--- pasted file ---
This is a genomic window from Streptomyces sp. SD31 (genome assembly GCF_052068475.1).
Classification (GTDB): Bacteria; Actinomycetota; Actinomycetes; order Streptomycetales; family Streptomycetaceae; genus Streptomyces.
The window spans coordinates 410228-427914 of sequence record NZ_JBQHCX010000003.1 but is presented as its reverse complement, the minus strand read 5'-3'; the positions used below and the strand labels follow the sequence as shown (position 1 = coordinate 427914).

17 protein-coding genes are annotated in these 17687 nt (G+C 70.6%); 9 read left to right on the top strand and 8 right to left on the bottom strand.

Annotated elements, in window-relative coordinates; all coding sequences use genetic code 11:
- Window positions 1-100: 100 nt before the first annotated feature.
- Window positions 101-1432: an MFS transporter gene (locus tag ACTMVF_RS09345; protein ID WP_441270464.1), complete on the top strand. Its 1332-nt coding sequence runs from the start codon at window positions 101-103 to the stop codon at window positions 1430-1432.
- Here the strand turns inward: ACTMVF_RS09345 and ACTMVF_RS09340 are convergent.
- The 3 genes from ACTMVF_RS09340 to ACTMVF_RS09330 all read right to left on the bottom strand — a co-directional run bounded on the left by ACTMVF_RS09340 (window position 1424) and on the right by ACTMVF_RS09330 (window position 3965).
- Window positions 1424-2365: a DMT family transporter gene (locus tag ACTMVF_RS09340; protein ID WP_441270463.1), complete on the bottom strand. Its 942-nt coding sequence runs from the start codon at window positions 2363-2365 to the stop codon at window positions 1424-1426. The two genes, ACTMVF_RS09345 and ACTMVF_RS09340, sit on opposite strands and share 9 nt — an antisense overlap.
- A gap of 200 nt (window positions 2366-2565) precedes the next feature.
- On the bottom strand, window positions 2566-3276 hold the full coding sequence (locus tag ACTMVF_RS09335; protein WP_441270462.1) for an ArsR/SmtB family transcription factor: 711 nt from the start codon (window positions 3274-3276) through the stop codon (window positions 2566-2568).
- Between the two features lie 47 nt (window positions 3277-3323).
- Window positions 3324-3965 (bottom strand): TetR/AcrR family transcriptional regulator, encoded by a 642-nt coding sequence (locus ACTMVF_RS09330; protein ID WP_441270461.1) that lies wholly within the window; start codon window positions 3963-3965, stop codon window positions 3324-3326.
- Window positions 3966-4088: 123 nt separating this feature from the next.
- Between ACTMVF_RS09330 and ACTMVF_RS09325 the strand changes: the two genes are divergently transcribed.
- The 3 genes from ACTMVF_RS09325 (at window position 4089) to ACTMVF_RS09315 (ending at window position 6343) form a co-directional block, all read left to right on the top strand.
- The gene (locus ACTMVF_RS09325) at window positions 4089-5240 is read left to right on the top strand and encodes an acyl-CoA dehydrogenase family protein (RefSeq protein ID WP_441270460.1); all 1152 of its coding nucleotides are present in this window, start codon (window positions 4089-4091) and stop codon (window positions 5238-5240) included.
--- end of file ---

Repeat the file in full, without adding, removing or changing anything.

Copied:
This is a genomic window from Streptomyces sp. SD31 (genome assembly GCF_052068475.1).
Classification (GTDB): Bacteria; Actinomycetota; Actinomycetes; order Streptomycetales; family Streptomycetaceae; genus Streptomyces.
The window spans coordinates 410228-427914 of sequence record NZ_JBQHCX010000003.1 but is presented as its reverse complement, the minus strand read 5'-3'; the positions used below and the strand labels follow the sequence as shown (position 1 = coordinate 427914).

17 protein-coding genes are annotated in these 17687 nt (G+C 70.6%); 9 read left to right on the top strand and 8 right to left on the bottom strand.

Annotated elements, in window-relative coordinates; all coding sequences use genetic code 11:
- Window positions 1-100: 100 nt before the first annotated feature.
- Window positions 101-1432: an MFS transporter gene (locus tag ACTMVF_RS09345; protein ID WP_441270464.1), complete on the top strand. Its 1332-nt coding sequence runs from the start codon at window positions 101-103 to the stop codon at window positions 1430-1432.
- Here the strand turns inward: ACTMVF_RS09345 and ACTMVF_RS09340 are convergent.
- The 3 genes from ACTMVF_RS09340 to ACTMVF_RS09330 all read right to left on the bottom strand — a co-directional run bounded on the left by ACTMVF_RS09340 (window position 1424) and on the right by ACTMVF_RS09330 (window position 3965).
- Window positions 1424-2365: a DMT family transporter gene (locus tag ACTMVF_RS09340; protein ID WP_441270463.1), complete on the bottom strand. Its 942-nt coding sequence runs from the start codon at window positions 2363-2365 to the stop codon at window positions 1424-1426. The two genes, ACTMVF_RS09345 and ACTMVF_RS09340, sit on opposite strands and share 9 nt — an antisense overlap.
- A gap of 200 nt (window positions 2366-2565) precedes the next feature.
- On the bottom strand, window positions 2566-3276 hold the full coding sequence (locus tag ACTMVF_RS09335; protein WP_441270462.1) for an ArsR/SmtB family transcription factor: 711 nt from the start codon (window positions 3274-3276) through the stop codon (window positions 2566-2568).
- Between the two features lie 47 nt (window positions 3277-3323).
- Window positions 3324-3965 (bottom strand): TetR/AcrR family transcriptional regulator, encoded by a 642-nt coding sequence (locus ACTMVF_RS09330; protein ID WP_441270461.1) that lies wholly within the window; start codon window positions 3963-3965, stop codon window positions 3324-3326.
- Window positions 3966-4088: 123 nt separating this feature from the next.
- Between ACTMVF_RS09330 and ACTMVF_RS09325 the strand changes: the two genes are divergently transcribed.
- The 3 genes from ACTMVF_RS09325 (at window position 4089) to ACTMVF_RS09315 (ending at window position 6343) form a co-directional block, all read left to right on the top strand.
- The gene (locus ACTMVF_RS09325) at window positions 4089-5240 is read left to right on the top strand and encodes an acyl-CoA dehydrogenase family protein (RefSeq protein ID WP_441270460.1); all 1152 of its coding nucleotides are present in this window, start codon (window positions 4089-4091) and stop codon (window positions 5238-5240) included.